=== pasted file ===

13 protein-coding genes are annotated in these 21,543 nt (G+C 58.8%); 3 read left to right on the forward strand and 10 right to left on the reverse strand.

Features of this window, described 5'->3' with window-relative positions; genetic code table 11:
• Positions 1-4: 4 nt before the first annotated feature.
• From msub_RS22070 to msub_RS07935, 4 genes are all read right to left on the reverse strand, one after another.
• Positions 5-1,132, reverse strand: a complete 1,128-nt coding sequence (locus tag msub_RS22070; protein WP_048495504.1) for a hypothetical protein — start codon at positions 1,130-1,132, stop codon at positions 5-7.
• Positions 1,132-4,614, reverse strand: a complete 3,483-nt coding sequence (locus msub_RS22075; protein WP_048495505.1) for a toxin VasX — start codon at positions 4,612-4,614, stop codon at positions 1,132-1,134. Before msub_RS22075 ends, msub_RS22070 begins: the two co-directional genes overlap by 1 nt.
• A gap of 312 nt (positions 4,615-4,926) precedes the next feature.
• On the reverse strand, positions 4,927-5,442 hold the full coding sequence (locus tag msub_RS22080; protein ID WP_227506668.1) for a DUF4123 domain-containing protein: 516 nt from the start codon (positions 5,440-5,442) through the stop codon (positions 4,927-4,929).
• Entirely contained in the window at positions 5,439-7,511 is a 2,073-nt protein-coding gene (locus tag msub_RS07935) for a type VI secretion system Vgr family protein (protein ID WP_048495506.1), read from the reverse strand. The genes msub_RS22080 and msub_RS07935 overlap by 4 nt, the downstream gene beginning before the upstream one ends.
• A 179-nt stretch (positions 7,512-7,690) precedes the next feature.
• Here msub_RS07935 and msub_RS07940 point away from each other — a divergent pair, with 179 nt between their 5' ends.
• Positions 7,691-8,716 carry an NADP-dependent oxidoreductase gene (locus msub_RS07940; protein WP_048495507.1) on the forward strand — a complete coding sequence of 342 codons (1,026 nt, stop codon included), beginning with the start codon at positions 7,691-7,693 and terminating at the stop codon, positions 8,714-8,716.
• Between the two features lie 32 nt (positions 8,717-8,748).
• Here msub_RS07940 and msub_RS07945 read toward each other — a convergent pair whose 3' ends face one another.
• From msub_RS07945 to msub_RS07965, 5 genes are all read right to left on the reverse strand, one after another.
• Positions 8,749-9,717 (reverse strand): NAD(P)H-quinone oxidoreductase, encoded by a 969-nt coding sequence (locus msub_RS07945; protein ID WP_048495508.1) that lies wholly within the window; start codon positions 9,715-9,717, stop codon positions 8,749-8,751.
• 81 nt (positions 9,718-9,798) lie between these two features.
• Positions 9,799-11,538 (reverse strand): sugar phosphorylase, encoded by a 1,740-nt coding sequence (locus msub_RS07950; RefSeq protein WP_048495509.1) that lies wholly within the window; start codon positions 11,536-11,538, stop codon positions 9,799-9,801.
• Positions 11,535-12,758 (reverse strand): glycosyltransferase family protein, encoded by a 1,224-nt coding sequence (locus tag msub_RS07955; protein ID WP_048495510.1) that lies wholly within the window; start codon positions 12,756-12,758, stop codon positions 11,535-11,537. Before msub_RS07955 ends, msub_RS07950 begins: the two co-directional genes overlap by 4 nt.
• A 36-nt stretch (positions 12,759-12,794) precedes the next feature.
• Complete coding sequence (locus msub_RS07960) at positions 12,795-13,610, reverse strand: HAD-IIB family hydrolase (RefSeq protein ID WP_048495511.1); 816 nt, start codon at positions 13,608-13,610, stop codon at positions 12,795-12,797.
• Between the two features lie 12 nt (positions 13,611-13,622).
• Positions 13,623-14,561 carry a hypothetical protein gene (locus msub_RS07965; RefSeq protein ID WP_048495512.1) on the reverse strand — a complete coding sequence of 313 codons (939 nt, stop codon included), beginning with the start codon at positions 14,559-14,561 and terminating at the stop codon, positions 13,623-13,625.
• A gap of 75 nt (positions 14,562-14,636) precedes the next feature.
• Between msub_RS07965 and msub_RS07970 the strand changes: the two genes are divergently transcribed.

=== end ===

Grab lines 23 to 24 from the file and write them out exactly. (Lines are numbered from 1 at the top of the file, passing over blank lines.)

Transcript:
• Positions 13,623-14,561 carry a hypothetical protein gene (locus msub_RS07965; RefSeq protein ID WP_048495512.1) on the reverse strand — a complete coding sequence of 313 codons (939 nt, stop codon included), beginning with the start codon at positions 14,559-14,561 and terminating at the stop codon, positions 13,623-13,625.
• A gap of 75 nt (positions 14,562-14,636) precedes the next feature.